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Bond helping reconcile Indigenous education outcomes


Figures released today by Bond University shows the institution has a 96 per cent Indigenous student retention rate for undergraduates, well above the national average of 71 per cent and the national non-Indigenous student retention rate of 80.8 per cent.

Since 2012, Bond has invested more than $4.18 million in scholarships, bursaries, support services and outreach programs for Indigenous students, leading to a 79 per cent growth in Indigenous student numbers. Earlier this month, its unique ‘Yarning Up’ initiative won the prestigious 2016 Premier’s Reconciliation Award.

Catherine O'Sullivan, Pro Vice-Chancellor, Pathways and Partnerships at Bond University, said improving access to higher education was the first step towards ‘closing the gap’ between Indigenous and non-Indigenous Australians.

"The link between completing high school and long-term career success is tertiary education, which is why Bond University is committed to creating specialised university pathways for Indigenous students," she said.

"All Australians deserve equal access to higher education to transform their lives and their futures, providing the opportunity to become role models for their fellow peers and communities.

"Bond University has awarded 59 scholarships to Indigenous students in the last five years, however we do more than simply provide places in our programs - we combine financial assistance with a personalised teaching approach, cultural support through the Nyombil Centre and mentoring programs such as AIME to assist the next generation of Indigenous leaders towards success.

"Our Indigenous undergraduate student retention rate of 96 per cent is proof that our approach is working.”

Bond University is also seeing an increasing number of Indigenous students pursuing higher levels of education, with three students from the latest cohort of Bond University graduates alone opting to commence Masters or PhD studies this semester.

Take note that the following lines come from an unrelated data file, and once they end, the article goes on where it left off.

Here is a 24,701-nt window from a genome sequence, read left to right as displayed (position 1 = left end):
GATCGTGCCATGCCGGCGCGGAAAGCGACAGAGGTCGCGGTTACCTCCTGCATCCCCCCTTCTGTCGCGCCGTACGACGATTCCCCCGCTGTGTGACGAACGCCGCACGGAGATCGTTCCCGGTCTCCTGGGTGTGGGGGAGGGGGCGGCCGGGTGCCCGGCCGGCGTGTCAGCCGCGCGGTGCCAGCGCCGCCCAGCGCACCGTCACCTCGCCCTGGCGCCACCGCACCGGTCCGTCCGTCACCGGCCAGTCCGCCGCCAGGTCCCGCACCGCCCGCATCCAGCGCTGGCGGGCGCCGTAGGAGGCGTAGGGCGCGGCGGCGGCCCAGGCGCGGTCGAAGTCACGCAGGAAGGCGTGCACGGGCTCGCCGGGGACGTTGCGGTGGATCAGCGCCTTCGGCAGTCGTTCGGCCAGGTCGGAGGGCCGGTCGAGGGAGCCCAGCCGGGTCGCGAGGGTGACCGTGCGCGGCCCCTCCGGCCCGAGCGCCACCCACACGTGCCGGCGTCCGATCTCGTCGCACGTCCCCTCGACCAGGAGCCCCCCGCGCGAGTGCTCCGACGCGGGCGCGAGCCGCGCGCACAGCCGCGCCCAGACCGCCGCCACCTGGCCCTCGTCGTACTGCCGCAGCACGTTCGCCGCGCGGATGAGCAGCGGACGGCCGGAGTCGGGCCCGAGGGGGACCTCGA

Among them is Dani Larkin, who has just completed a Master of Law focusing on corporate and commercial law, and will now embark on PhD studies examining the role of law and policy in Indigenous cultural identity and political participation.

Ms Larkin grew up on an Aboriginal mission outside Grafton and has worked in a legal capacity for a number of government agencies including the Australian Federal Police, Department of Public Prosecutions ACT, Australian Taxation Office and the Aboriginal and Torres Strait Islander Legal Service.

"My PhD research will look at Australia's colonial history and the effect it has had upon the deprivation of Indigenous human rights, and use that as a backdrop to analyse contemporary society and how we can increase Indigenous interaction with the political system," she said.

"In order for Indigenous people to fully exercise their citizenship rights in a political sense, there needs to be more active participation with the political system, so my research will look at ways we can increase Indigenous voting and also increase the number of Indigenous political candidates in Parliament.

"My pop was an Aboriginal elder who instilled in me the importance of embracing my cultural heritage, and my great grandfather was an influential Indigenous activist who was one of the founders of National Sorry Day.

"There is an enormous amount of influence throughout my family history, and I feel as if I am the next generation exploring these opportunities for change and stepping into that advocacy space."

Pro Vice-Chancellor O'Sullivan said it was incredibly rewarding to see a growing trend of Indigenous students transitioning into postgraduate studies.

"Dani has showed tremendous dedication and leadership throughout her studies thus far and I offer my congratulations and best wishes as she embarks on the next chapter of her education," she said.                                                                      

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